Michael Morrow is a man with many titles: he’s Archivist & Curator of Logan Counties African American History, a community scholar, and the director of the SEEK (STRUGGLES FOR EMANCIPATION AND EQUALITY IN KENTUCKY) Museum in Russellville. However, I’d suggest Mr. Morrow is much more than the earned titles he holds.
He’s also the holder of the scroll of African American individual and family stories that culminates in a history not known by many, making his contributions as the orator of this history and stories extremely significant.
I was introduced to Mr. Morrow by Josh Niedwick, an associate producer/director at WKYU PBS, who is currently producing a documentary about four lynchings that took place in Russellville in 1908. This is one of the many stories of the black experience that Mr. Morrow researched, archived, and shares with the community. He’s a firm believer that the preservation of our stories help connect us to the root of who we are, resulting in self love, cultural love and the perseverance of the Black community.
I recently had the honor of sitting down and speaking with Mr. Morrow in detail about his journey, becoming the griot of his community, while bridging gaps between generations past and present.
A wealth of knowledge and experience, Mr. Morrow walks us through the realities of fighting to preserve his community, race relations, both past and present, and his introduction to the word “lynching”, which inspired the Kentucky Lynching Museum he’s put together and curated ten years prior to The National Memorial for Peace and Justice in Montgomery, Alabama. WKU Public Radio reporter Rhonda Miller covered this exhibit in 2018 in her piece “Kentucky Lynching Museum Opened 10 years before new Mongomery Memorial.”
Here’s an excerpt from my conversation with Mr. Morrow:
Michael Morrow: We think it's so important that our people know from whence they came, you know, and kinda where I got started, I used to research. And I would go to archives and museums and look for stuff and courthouses look for stuff on African Americans.
Lamont Jack Pearley: What made you understand that was something necessary to do?
Michael Morrow: Well, it was just the fact that you couldn't find anything. I was doing a lot of genealogical research. And if you go in and you try to find death records, you can't find them, you try to find marriage records, you can't find, you want to know who the slave owners are, you can't find none, the records are there. They're just not easily accessible. So what I wanted to try and do is figure out a way where my people could get to this information.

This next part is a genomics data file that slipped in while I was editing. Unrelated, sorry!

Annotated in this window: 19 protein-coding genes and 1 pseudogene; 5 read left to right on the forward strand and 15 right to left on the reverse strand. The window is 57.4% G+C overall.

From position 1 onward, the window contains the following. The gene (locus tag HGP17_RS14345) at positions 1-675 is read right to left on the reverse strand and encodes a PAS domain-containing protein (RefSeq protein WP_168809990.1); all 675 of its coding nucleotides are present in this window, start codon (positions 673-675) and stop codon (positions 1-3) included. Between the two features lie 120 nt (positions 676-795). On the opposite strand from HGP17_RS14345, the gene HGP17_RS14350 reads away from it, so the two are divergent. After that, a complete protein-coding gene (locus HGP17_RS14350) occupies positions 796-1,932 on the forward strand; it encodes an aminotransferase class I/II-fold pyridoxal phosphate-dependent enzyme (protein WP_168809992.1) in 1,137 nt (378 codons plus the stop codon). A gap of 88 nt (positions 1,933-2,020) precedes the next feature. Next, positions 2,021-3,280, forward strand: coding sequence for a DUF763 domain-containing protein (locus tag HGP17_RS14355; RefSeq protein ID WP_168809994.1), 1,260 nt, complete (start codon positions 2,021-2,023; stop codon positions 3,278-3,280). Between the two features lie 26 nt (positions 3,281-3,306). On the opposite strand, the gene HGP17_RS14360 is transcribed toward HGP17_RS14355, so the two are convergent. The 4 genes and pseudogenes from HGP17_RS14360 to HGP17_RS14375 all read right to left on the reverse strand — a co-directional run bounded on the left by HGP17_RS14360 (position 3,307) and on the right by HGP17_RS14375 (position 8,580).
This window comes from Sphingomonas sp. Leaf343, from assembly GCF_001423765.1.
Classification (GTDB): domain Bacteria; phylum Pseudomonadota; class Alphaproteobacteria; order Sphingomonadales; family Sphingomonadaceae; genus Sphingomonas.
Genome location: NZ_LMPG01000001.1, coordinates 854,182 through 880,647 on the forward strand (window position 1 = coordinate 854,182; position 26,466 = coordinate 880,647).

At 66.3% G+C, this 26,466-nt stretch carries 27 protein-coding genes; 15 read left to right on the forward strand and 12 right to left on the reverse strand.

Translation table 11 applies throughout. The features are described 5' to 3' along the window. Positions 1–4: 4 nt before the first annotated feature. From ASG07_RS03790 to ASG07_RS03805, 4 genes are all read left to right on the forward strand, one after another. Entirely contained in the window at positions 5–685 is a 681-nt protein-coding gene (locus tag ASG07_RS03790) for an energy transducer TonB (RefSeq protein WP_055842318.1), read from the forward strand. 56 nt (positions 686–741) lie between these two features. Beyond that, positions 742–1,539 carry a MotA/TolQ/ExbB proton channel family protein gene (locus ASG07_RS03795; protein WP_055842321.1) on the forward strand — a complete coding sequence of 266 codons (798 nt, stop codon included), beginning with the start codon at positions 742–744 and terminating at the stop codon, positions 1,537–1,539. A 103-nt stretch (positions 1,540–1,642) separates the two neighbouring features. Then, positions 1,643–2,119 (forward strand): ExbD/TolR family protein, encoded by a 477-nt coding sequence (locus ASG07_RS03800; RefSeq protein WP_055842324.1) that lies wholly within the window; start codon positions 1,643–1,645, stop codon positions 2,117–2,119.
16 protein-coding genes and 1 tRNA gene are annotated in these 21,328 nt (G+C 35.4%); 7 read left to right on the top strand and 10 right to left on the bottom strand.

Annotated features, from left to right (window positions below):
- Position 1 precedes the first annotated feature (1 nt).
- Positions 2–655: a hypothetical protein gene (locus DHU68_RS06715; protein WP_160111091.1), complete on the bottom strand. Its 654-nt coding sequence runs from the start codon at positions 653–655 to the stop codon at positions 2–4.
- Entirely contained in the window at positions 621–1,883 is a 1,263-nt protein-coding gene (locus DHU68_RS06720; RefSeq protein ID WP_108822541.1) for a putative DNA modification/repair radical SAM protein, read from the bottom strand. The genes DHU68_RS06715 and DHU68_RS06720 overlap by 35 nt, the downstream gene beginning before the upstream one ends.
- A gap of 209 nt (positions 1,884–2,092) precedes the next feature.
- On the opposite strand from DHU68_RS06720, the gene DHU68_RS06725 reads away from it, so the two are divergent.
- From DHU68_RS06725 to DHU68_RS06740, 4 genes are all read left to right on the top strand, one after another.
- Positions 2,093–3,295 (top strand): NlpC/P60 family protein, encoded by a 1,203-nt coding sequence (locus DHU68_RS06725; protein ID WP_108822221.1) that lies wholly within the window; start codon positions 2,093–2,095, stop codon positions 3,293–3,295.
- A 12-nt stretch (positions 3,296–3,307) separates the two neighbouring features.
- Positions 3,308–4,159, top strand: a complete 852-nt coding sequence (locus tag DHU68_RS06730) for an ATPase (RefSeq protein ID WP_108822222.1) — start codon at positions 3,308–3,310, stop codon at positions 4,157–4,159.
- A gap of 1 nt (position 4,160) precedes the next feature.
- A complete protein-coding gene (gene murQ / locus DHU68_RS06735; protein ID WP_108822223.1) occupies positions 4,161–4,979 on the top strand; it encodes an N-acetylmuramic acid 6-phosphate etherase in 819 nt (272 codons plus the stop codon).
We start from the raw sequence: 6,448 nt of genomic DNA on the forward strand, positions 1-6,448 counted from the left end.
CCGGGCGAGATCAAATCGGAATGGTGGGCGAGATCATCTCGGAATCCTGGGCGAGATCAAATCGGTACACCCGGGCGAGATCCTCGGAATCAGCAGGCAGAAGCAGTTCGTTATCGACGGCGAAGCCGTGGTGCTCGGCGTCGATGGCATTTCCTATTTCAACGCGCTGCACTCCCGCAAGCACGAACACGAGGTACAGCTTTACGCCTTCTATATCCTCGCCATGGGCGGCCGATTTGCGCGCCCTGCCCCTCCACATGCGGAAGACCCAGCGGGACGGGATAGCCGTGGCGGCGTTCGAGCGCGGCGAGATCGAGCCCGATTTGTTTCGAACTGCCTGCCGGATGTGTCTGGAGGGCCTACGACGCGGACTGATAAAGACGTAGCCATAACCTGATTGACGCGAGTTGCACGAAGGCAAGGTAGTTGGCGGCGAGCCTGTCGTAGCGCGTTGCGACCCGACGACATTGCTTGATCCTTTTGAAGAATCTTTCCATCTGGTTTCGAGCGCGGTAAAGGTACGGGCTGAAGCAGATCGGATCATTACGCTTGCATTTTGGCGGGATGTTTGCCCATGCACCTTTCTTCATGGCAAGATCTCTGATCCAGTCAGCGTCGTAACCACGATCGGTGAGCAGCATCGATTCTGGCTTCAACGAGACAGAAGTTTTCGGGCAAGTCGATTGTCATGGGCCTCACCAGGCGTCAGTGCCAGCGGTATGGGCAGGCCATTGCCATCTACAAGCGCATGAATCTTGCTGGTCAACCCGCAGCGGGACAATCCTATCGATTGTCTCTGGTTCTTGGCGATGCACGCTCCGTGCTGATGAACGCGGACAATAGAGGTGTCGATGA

Lamont Jack Pearley: Is there a disconnect in the generations based on wanting to understand the traditions or histories of our people and experiences?
Michael Morrow: I think it is. I think there is with the younger generation, and in some cases in my generation. For some reason, and I don't know if it was purposely done, a lot of our people have been taught that we are nothing, that we have no history. And in that, a lot of times they seek to emulate what's on TV and stuff like that. So a lot of times what we do, we try to get away from who we are, to be somebody else.
Lamont Jack Pearley: And that's interesting, because I know just in my personal experience, my grandparents would always be like, what your grandmother said, Stop meddling. Hush your mouth, this has grown for business. Everything is hush, hush, yeah. Do you think that's a big component to the latter generations not understanding because some of these things weren't talked about?
Michael Morrow: I think it was one of the problems. Our people couldn't talk about everything, you see what I'm saying? Because to say the wrong thing around the wrong people could easily end up with you being killed could end up with you losing your livelihood. So we were hush mouth on a lot of things out of necessity. So I think it's played a whole lot of it.
Lamont Jack Pearley: A lot of people have the understanding of revolution or being revolutionary as taking it to the street. Would you say there are other forms of revolution in regards to either reconnecting or unprogramming the minds of our people?
Michael Morrow: Exactly. That's what you have to do. You know, the construct is that the way you change bad situations in black communities, is that you get away from those communities. The problem with that is just very few people can get away. Right. So what we've tried to do in Russellville, we've tried to change our community.
Lamont Jack Pearley: Would it be a fair assessment to say that you didn't set out to be the tradition bearer or the holder of the scroll so to speak?
Michael Morrow: No! I never planned to do this. I told somebody, if you told me 30 years ago, I'd be running a museum and doing all this, I would have laughed. I guess God put me where he wanted me to be.